Russia’s Black Sea flagship missile cruiser, the Moskva, has sunk while being towed to a port after an explosion, the Russian defence ministry has claimed. It comes after Ukraine on Wednesday said its military struck the Moskva with Neptune anti-ship cruise missiles, while distracting its crew with an aerial drone, causing it to start sinking and forcing the crew of 500 to abandon ship.
Russia’s defence ministry initially denied reports that it had sunk and claimed the fires had been extinguished. It said four Russian ships that had gone to the Moskva’s rescue were hampered by bad weather and by ammunition blowing up on board.
Late on Thursday the ministry said in a statement: “The cruiser ship Moskva lost its stability when it was towed to the port because of the damage to the ship’s hull that it received during the fire from the detonation of ammunition. In stormy sea conditions, the ship sank.”
The claim of bad weather being a factor in the sinking was questioned by observers. Mark Hertling, the former commanding general of the United States Army Europe, told CNN: “As they were towing that ship in, that very wounded ship, into Sevastopol, they claim a storm sank it. Looking at the weather report outside of Sevastopol today the winds were about four miles an hour with 40 degree [4C] temperatures and a little bit of rain.”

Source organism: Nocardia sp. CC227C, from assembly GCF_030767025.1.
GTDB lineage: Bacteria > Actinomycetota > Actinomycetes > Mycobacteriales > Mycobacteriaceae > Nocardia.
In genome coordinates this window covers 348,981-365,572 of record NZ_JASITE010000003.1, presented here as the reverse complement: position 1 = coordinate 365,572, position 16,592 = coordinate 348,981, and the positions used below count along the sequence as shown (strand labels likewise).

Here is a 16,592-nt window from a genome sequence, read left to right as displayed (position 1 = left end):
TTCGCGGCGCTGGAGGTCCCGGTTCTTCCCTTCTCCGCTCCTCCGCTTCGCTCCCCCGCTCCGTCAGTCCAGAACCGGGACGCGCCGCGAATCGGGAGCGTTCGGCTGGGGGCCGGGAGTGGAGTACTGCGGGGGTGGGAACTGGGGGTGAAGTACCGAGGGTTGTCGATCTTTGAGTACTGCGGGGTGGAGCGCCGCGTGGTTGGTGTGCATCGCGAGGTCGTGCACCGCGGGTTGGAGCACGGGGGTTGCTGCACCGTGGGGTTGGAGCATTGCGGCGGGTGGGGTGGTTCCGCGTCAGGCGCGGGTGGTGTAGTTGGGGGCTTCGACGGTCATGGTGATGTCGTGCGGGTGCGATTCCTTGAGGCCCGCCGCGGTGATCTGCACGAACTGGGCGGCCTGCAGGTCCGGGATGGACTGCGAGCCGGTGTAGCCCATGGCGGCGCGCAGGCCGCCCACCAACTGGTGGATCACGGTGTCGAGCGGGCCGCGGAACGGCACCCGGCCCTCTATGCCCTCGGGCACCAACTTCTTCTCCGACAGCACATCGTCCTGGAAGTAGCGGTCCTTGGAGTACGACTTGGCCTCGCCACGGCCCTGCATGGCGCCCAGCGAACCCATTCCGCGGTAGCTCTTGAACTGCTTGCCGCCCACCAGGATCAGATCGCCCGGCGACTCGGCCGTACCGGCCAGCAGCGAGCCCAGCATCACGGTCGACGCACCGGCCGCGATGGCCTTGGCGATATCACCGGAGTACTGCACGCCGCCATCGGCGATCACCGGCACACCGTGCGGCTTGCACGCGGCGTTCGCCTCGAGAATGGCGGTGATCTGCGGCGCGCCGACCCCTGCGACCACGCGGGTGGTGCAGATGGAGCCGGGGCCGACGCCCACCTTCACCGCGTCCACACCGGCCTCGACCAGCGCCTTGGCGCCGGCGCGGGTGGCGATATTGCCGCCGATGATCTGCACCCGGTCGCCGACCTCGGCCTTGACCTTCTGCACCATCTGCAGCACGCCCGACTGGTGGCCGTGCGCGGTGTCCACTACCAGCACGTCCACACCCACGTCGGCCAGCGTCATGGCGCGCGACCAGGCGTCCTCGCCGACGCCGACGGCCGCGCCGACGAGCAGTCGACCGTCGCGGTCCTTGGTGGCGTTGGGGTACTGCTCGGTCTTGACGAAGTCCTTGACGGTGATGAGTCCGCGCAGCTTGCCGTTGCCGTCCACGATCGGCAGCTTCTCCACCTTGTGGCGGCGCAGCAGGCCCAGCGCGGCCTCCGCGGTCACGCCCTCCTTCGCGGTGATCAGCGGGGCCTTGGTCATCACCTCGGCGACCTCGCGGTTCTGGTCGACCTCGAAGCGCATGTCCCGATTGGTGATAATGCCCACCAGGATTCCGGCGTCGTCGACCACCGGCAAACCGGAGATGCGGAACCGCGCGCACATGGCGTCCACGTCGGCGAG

The apparent attack on and sinking of the Black Sea fleet’s flagship – 50 days after Vladimir Putin launched his invasion of Ukraine – represents a symbolic blow to the Kremlin. The Moskva was the pride of its fleet and the most prestigious vessel involved in the war against Ukraine.
“The sinking of the Moskva, the flagship of the Black Sea Fleet, is not just a significant loss, it is emblematic of the shambolic Russian military campaign,” said Michael Kofman, research programme director and Russia expert at the US government-funded Center for Naval Analyses.
Confirmation of the sinking came as the CIA’s director, William Burns, warned that Vladimir Putin may resort to using a tactical or low-yield nuclear weapon in light of his country’s military setbacks.
During a speech in Atlanta, Burns said: “Given the potential desperation of President Putin and the Russian leadership … none of us can take lightly the threat posed by a potential resort to tactical nuclear weapons or low-yield nuclear weapons.”